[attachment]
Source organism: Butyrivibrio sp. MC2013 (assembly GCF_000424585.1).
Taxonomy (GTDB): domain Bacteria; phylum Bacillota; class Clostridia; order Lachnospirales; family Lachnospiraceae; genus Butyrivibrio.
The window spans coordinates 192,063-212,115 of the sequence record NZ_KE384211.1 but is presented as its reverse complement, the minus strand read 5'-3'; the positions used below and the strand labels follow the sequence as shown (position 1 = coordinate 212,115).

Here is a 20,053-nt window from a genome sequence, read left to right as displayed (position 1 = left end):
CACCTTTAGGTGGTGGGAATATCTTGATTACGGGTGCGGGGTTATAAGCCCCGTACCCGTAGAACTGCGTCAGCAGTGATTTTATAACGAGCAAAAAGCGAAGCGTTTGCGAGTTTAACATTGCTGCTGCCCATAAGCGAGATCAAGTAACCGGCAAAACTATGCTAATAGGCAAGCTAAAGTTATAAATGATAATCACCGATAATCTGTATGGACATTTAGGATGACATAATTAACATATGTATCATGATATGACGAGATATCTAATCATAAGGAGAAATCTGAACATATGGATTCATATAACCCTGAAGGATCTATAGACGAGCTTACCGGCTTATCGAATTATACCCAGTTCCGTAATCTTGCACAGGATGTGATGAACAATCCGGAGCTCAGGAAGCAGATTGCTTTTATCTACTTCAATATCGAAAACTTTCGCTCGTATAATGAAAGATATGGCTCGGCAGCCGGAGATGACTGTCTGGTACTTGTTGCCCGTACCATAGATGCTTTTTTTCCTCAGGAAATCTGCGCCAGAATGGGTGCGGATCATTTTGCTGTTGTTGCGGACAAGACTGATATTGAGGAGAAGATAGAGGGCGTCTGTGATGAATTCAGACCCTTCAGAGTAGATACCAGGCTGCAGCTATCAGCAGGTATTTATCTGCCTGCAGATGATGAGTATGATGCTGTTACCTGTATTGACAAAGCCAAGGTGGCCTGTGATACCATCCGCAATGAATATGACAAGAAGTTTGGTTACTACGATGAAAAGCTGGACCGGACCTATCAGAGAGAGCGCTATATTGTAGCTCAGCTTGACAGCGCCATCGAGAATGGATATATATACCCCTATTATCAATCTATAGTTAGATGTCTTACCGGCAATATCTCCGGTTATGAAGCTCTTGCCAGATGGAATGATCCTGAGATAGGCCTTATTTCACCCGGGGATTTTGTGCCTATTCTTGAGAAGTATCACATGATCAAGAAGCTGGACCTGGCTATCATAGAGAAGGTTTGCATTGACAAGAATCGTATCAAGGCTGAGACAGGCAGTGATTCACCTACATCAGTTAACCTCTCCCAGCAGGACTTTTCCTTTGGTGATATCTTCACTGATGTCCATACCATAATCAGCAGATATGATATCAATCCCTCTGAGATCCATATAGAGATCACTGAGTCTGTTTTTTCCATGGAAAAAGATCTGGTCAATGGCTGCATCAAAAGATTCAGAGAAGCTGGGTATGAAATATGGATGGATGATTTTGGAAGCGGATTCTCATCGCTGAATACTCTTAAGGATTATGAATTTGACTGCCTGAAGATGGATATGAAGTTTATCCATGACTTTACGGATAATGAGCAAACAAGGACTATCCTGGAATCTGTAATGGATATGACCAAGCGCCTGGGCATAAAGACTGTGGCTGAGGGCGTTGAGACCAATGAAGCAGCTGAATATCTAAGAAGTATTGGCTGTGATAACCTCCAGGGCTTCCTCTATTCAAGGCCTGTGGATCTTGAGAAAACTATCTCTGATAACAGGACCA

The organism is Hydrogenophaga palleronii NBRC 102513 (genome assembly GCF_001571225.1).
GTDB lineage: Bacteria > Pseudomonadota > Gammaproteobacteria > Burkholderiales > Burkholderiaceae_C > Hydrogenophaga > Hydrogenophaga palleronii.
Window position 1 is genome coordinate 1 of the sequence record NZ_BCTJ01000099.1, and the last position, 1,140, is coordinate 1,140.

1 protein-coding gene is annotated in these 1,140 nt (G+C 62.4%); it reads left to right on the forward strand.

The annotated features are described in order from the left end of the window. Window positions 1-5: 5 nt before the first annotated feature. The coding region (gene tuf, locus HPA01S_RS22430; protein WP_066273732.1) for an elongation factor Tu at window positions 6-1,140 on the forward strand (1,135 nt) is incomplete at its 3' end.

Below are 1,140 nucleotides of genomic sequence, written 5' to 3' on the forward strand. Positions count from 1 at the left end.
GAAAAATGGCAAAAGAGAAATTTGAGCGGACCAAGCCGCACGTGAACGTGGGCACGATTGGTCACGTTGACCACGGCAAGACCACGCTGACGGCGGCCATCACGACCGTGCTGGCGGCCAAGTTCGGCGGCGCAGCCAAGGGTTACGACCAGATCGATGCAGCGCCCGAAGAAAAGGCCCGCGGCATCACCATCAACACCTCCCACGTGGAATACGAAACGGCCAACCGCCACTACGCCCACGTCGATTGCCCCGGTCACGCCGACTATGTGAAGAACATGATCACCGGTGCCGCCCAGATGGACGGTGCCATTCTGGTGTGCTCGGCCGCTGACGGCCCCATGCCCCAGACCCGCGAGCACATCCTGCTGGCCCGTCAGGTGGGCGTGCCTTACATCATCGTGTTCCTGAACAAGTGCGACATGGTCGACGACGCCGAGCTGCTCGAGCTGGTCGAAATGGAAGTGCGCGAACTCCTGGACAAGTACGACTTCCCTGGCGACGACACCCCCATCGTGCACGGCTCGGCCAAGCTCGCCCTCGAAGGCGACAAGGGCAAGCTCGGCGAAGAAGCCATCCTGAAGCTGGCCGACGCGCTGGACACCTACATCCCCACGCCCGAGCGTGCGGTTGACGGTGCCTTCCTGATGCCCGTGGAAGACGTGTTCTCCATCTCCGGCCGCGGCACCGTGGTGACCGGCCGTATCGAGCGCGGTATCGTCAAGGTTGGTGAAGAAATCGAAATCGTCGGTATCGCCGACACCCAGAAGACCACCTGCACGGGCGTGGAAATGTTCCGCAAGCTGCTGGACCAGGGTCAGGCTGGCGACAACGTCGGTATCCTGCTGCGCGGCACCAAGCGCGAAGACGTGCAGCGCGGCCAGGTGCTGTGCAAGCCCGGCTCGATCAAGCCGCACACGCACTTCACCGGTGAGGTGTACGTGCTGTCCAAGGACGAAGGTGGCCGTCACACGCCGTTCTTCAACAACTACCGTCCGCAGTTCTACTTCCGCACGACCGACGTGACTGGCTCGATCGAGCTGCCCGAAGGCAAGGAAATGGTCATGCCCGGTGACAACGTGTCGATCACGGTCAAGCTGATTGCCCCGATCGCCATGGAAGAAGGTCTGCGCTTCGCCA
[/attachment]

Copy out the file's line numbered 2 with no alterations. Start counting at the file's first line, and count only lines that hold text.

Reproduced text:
Taxonomy (GTDB): domain Bacteria; phylum Bacillota; class Clostridia; order Lachnospirales; family Lachnospiraceae; genus Butyrivibrio.